Printer Friendly

What do small governments want?

The Governmental Accounting Standards Board has published a comprehensive overview of the small government financial reporting environment. Small Government Financial Reporting, examines issues such as how to define small governments and whether generally accepted accounting principles should be modified for these entities.

What is a small government?

The report found that there was no simple definition of small governments. Many states used criteria other than population, such as total revenues or expenditures. "Defining small governments can be a nightmare," said Penny Wardlow, GASB research manager. "What defines small in Connecticut is vastly different from what is small in Wyoming." Wardlow said GASB may consider differentiating smaller governments based on the frequency with which they enter the bond market. "If it issues long-term debt, the government would have to comply fully with GAAP; if it does not, other criteria would apply," said Wardlow. The report examined small municipalities and small counties chosen based on population and small school districts chosen by enrollment.

Changes in GAAP will not come soon The report discusses preparers' and users' perceptions of GAAP as well as of the nature and extent of state regulation of financial reporting. It found that the reporting problems of small governments were similar with problems found in private-sector studies on small business, such as standards overload and issues of big GAAP versus little GAAP. The survey also asked respondents to consider five potential alternatives to GAAP, such as fund-by-fund or standard-by-standard accounting.

In general, only the very small counties, and some municipal preparers, were unsatisfied with current GAAE Users, however, were less satisfied. "The burden that rests on small governments rests on the auditors and users," said Wardlow. "By the same token, the small government preparers thought that anything that increased workload or audit load increased costs and they did not see the benefit of some of the information in current reports or in the proposed modifications."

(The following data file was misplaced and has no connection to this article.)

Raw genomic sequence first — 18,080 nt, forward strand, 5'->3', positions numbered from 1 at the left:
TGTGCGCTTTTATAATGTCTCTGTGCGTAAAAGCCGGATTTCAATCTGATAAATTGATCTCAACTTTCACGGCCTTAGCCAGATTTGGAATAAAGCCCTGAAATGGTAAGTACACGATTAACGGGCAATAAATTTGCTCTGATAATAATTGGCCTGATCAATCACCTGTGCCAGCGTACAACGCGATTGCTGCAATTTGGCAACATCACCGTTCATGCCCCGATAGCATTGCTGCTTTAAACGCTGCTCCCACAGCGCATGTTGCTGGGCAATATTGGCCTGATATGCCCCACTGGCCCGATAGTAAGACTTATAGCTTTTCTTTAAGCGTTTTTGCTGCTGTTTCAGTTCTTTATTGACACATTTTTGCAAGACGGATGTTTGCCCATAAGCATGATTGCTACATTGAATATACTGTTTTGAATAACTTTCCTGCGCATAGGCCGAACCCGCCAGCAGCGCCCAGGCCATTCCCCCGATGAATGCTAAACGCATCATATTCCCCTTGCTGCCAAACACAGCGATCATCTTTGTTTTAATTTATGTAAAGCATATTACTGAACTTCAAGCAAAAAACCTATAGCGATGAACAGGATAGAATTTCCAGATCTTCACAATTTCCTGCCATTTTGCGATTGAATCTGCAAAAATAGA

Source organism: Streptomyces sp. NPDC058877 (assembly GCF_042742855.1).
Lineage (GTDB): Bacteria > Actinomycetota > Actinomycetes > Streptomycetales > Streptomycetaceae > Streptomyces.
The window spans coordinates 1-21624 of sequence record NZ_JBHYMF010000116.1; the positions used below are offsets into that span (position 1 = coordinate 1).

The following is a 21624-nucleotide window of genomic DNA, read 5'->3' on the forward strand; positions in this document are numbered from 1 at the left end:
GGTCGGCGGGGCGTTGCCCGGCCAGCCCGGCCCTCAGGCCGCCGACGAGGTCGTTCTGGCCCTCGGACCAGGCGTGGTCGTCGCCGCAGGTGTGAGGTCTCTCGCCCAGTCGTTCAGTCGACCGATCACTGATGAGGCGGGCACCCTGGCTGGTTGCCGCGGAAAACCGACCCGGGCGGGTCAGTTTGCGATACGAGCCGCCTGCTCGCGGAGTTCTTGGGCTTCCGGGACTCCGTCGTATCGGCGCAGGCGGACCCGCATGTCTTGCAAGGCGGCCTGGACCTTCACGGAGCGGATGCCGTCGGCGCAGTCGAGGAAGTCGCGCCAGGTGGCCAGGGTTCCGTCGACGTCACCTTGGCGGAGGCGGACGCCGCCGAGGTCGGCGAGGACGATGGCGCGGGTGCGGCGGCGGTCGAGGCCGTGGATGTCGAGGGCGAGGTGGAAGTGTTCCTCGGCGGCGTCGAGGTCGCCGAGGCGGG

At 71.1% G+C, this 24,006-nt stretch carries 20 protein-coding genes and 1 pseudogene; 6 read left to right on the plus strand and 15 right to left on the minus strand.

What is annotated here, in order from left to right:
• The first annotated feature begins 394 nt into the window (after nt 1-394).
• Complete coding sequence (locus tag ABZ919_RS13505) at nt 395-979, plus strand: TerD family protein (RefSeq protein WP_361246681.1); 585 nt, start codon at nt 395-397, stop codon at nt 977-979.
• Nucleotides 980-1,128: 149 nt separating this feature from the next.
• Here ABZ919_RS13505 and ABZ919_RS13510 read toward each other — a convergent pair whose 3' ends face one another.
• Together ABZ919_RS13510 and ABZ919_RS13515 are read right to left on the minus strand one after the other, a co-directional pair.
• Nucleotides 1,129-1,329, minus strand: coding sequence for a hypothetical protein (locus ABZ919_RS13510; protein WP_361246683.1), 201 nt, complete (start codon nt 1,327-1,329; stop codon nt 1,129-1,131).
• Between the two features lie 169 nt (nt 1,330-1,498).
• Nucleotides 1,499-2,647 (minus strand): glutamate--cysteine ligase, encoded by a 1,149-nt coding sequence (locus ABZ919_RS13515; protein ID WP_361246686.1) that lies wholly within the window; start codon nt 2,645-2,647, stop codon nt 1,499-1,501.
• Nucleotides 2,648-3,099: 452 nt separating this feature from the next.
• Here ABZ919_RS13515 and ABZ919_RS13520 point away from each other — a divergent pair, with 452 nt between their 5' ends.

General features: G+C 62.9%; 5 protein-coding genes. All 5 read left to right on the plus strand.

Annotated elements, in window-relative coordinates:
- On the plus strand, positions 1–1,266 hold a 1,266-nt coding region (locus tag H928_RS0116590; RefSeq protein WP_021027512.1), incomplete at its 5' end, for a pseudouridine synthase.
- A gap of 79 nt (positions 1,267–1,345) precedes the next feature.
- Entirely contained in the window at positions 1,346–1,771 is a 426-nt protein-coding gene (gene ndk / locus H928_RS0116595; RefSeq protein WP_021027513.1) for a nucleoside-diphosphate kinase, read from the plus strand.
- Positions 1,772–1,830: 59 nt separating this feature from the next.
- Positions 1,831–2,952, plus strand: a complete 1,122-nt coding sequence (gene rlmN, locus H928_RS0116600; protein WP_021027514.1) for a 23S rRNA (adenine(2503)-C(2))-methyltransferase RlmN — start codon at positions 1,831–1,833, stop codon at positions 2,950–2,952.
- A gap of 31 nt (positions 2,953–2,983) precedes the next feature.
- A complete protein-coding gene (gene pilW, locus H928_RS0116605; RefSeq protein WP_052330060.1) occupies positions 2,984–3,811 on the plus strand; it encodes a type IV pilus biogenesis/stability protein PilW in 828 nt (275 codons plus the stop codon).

The report concluded that modifications to GAAP could address only some of the many different needs of small governments, and few respondents said they would modify GAAP with one of the five modifications offered in the survey. With such inconclusive results, the report said the GASB would require additional research before it considered any modifications to current GAAP for small governments.

Copies of the report (product code GR20) are available for $15 each from the GASB order department by calling (203) 847-0700, ext. 555.
COPYRIGHT 1996 American Institute of CPA's
No portion of this article can be reproduced without the express written permission from the copyright holder.
Copyright 1996, Gale Group. All rights reserved. Gale Group is a Thomson Corporation Company.

Article Details
Printer friendly Cite/link Email Feedback
Publication:Journal of Accountancy
Article Type:Brief Article
Date:Aug 1, 1996
Words:400
Previous Article:Former SEC chief accountant Andrew Barr (1901-1995).
Next Article:CPAs' use of the Internet.
Topics:


Related Articles
Accounting links can be pretty.
The Internet: smart stops on the Web.
Canada and child soldiers.
Lots of color, strong heads and short, targeted articles give Small Business Edge the edge.
Letters.
Was it something we said? The government's defensive reply to TEI's amicus brief in Mead strikes a nerve.
SAUDI ARABIA - Aug. 6 - Pentagon Briefing Depicts Saudis As Enemies.
When a win may not mean much.
Immunities and defenses for allegedly negligent inspections.

Terms of use | Privacy policy | Copyright © 2018 Farlex, Inc. | Feedback | For webmasters